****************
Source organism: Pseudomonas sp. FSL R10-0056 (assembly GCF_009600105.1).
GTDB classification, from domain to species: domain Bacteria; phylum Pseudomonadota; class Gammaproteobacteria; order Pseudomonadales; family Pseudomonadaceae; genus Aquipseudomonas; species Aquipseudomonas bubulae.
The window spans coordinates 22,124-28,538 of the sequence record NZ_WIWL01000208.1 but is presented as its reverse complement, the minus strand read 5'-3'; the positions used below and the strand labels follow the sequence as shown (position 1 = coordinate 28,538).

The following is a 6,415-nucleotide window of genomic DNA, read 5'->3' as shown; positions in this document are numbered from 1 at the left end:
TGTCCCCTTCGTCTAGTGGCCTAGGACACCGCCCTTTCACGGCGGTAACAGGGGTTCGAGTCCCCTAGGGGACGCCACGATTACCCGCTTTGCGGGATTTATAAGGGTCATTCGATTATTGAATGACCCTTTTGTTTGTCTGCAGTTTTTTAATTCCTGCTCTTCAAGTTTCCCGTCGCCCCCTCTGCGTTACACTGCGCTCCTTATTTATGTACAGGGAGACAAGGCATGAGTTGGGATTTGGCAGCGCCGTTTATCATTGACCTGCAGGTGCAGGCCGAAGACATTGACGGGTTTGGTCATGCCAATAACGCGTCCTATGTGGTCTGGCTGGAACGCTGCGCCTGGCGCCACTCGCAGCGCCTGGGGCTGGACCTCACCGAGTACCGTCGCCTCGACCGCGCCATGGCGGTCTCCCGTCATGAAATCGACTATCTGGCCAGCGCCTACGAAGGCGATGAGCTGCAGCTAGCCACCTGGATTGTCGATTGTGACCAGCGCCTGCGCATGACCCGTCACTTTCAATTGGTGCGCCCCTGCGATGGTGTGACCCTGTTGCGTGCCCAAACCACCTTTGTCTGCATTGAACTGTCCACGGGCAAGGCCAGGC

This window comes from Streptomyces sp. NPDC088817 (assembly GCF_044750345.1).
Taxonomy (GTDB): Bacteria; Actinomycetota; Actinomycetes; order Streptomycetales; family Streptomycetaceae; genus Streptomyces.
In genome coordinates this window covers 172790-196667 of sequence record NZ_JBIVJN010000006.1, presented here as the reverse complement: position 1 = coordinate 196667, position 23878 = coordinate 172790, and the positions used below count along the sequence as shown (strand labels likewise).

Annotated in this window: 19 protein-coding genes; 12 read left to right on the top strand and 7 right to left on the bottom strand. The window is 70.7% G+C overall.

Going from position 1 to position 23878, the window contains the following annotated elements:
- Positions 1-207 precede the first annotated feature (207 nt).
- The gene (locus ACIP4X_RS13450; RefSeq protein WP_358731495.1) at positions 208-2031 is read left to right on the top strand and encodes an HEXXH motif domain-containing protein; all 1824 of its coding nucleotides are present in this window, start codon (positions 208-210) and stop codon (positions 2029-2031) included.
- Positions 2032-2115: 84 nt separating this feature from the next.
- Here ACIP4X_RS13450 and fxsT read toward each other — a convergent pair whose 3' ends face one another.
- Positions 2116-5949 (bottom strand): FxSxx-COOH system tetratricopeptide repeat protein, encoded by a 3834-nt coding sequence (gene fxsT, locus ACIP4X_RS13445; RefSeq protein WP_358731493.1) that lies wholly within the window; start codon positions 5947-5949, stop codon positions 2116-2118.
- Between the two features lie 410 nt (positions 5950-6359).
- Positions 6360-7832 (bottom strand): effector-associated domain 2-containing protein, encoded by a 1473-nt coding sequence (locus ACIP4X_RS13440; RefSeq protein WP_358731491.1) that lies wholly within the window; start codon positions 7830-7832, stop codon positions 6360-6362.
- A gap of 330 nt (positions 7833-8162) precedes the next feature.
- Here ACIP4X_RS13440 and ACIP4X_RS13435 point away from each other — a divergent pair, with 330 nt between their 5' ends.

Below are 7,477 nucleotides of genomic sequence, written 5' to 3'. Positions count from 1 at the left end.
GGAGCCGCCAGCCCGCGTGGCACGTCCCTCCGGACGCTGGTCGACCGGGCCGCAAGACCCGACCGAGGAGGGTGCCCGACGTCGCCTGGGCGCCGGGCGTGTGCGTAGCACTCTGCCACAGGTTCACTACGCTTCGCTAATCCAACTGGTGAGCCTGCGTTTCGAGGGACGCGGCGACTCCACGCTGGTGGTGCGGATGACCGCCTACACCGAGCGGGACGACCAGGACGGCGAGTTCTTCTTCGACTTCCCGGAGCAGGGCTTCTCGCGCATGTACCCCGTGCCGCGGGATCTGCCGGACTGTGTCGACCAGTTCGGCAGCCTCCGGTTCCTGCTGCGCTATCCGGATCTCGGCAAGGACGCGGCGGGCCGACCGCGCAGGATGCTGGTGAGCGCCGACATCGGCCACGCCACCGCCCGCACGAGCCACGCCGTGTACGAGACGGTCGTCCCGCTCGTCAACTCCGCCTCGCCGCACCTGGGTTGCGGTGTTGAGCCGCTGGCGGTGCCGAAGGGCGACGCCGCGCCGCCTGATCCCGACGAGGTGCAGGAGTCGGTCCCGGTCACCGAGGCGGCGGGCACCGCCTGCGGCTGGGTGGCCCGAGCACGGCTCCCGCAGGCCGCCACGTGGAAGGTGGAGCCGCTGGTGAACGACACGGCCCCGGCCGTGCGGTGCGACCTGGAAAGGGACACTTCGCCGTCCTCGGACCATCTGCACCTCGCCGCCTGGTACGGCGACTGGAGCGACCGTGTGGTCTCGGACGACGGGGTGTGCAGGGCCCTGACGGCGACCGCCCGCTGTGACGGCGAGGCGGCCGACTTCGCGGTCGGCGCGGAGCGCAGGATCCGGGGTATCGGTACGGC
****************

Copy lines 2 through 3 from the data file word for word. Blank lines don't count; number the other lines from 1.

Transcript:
GTDB classification, from domain to species: domain Bacteria; phylum Pseudomonadota; class Gammaproteobacteria; order Pseudomonadales; family Pseudomonadaceae; genus Aquipseudomonas; species Aquipseudomonas bubulae.
The window spans coordinates 22,124-28,538 of the sequence record NZ_WIWL01000208.1 but is presented as its reverse complement, the minus strand read 5'-3'; the positions used below and the strand labels follow the sequence as shown (position 1 = coordinate 28,538).